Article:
As the presidential elections head toward November, Republicans long ago settled on their candidate. The Democrats finally picked their nominee only after weeks of chaos.
If they'd listened to Columbia County, this would have all been finished five months ago.
Just in case you've forgotten, back during Georgia's Feb. 5 Presidential Preference Primary, the two major parties' winners in Columbia County were John McCain and Barack Obama - both of whom will now face off in November.
McCain's win here was only with a slim plurality; he came out in front of a close, three-way decision with Mitt Romney and Mike Huckabee.
Obama whipped Hillary Clinton in Columbia County 59-39 percent.
So, how will the two nominees do in November?
It's certain that Republican McCain will defeat Democrat Obama in Columbia County in November. After all, George W. Bush defeated John Kerry here in the 2004 presidential election 75-24. (Kerry's defeat already was forecast; Columbia County had preferred John Edwards during the Democratic primary.)
But how about Georgia? According to a recent Rasmussen poll, the state still will be red in November with McCain beating Obama 51-41 percent.
A scant 8 percent of voters are undecided. That might be explained by another part of the poll that shows most voters in Georgia just don't like Obama. He has a 54 percent "unfavorable" rating, compared to 37 percent for McCain.
I heard a few minutes of Rush Limbaugh the other day, and he seems to have it exactly right. Whether Republicans like it or not, he said, the November election will be a referendum on Obama: Voters will cast ballots for him or against him; McCain merely will be the recipient of most of the "against" votes.
Grovetown's "stump" meeting Thursday had all the potential.
It had a great organizer - the Grovetown Merchants Association and its president, Sonny McDowell. It had a comfortable indoor venue at Liberty Park. It had candidates or their representatives in four important races. It even had a witty moderator (me).
What it lacked was an audience.
It's a mystery. The candidates, their families and city officials probably outnumbered the citizens.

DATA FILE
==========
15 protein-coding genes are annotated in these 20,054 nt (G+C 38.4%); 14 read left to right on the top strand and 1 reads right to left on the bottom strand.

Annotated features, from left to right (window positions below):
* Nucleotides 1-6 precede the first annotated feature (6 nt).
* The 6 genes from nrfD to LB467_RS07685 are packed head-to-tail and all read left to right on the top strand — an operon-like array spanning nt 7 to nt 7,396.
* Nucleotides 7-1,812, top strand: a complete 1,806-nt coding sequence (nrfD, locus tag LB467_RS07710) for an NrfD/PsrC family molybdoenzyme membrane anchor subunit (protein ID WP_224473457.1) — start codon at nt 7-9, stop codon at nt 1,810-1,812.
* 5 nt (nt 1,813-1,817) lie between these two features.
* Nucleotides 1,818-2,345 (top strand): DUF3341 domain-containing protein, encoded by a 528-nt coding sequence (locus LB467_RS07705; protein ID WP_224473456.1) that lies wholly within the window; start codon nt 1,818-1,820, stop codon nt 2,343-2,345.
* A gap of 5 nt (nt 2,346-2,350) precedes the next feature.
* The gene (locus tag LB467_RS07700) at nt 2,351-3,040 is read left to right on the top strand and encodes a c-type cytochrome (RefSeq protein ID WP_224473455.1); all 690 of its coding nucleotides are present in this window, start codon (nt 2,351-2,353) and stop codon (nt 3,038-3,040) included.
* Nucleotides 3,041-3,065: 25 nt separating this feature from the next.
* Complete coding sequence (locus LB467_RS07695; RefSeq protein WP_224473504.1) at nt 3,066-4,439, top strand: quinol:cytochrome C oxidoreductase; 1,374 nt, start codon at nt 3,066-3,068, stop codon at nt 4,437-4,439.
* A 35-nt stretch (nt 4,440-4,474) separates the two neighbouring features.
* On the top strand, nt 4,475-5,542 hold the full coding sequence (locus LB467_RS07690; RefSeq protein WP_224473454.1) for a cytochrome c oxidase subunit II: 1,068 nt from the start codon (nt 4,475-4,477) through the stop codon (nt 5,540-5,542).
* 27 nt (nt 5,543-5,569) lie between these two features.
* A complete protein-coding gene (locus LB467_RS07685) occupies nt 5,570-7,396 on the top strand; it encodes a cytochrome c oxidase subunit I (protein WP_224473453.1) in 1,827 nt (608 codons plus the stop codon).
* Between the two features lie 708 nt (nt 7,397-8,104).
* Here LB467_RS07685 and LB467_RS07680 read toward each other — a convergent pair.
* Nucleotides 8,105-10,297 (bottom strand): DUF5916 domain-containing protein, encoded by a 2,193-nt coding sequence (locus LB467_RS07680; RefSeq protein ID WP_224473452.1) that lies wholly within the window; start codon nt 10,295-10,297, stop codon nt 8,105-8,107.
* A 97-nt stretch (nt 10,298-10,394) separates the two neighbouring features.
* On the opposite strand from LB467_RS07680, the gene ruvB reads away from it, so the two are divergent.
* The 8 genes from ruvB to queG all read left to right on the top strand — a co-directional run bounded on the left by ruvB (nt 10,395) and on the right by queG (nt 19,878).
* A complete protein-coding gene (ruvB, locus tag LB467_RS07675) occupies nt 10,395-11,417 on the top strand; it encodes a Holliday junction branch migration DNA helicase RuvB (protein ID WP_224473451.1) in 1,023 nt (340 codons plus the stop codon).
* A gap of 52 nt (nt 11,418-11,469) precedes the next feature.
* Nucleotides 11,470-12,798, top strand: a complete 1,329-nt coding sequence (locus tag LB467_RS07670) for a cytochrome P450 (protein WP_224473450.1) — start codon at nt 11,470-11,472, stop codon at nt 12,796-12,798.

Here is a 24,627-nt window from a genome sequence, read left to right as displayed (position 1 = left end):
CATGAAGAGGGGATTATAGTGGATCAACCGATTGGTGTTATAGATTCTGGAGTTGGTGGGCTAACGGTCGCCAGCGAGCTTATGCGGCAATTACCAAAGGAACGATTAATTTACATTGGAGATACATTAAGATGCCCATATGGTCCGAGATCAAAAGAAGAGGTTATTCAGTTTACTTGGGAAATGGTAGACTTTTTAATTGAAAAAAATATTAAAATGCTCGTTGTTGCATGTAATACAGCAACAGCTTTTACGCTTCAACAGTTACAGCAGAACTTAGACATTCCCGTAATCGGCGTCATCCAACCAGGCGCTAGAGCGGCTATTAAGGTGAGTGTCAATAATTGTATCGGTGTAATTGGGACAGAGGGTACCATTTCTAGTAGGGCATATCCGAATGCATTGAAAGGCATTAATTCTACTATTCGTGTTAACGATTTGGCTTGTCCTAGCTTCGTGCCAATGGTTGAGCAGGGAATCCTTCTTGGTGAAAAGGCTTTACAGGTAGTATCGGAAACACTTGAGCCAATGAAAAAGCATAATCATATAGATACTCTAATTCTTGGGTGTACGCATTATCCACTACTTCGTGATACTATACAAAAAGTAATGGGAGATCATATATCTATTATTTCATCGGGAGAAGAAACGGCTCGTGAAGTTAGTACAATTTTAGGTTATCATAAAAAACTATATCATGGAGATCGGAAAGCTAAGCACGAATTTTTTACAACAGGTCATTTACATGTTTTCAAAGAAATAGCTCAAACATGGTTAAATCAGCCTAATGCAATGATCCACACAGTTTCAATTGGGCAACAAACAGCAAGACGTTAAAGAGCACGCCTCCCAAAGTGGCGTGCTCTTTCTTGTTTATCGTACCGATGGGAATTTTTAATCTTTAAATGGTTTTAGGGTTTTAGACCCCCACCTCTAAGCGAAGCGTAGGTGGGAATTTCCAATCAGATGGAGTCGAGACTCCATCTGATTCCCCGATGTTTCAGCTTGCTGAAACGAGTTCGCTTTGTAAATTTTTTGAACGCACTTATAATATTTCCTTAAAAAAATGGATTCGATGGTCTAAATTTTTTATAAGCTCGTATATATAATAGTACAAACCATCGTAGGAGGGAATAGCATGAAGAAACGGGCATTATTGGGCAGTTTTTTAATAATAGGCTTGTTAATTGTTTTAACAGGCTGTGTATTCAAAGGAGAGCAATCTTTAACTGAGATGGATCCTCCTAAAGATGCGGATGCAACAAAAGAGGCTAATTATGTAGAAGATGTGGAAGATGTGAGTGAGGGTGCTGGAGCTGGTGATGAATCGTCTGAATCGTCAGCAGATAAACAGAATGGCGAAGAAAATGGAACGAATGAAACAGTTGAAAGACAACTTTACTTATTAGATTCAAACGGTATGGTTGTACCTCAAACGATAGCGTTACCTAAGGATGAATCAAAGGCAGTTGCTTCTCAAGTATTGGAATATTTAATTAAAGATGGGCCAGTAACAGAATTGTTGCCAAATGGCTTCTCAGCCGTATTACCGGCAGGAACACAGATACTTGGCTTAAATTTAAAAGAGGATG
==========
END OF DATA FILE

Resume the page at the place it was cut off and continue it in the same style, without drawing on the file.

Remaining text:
Most politicians and public speakers will tell you: It's far easier to speak to a large audience than a small one. Even so, all of the candidates did a decent job pitching themselves.
I just wish there'd been more people there to hear the pitches.
-- Though he's far less known and lacks the broad local experience of Grovetown City Council candidate Barry Davis, his opponent, Theoplis Knight, gave a humble, sincere accounting of himself.
"I'm a husband, father and a member of the American Legion," Knight said. "Those are my only qualifications for this office."
-- Likewise with sincerity, state House District 117 candidate Lee Anderson spoke without notes because, he said, he shouldn't need a prepared speech to talk about himself.
While he did OK, here's some advice to any candidate or public speaker from one who has listened to an awful lot of speeches, many of them awful: Writing it down shows respect for the audience. It says you took the time to prepare.
Not everyone can deliver an extemporaneous speech like Bill Jackson - and few should try.
Speaking of whom, some of Jackson's supporters are holding an appreciation dinner for the venerable state senator on Thursday at Bill Kuhlke's riverfront farm in Evans.
I'm sure he'll say a few eloquent words - and I know he'll have a bigger crowd than the Grovetown meeting, even though he doesn't have an opponent for re-election.
Barry L. Paschal is publisher of The Columbia County News-Times. E-mail comments to barry.paschal at newstimesonline.com.
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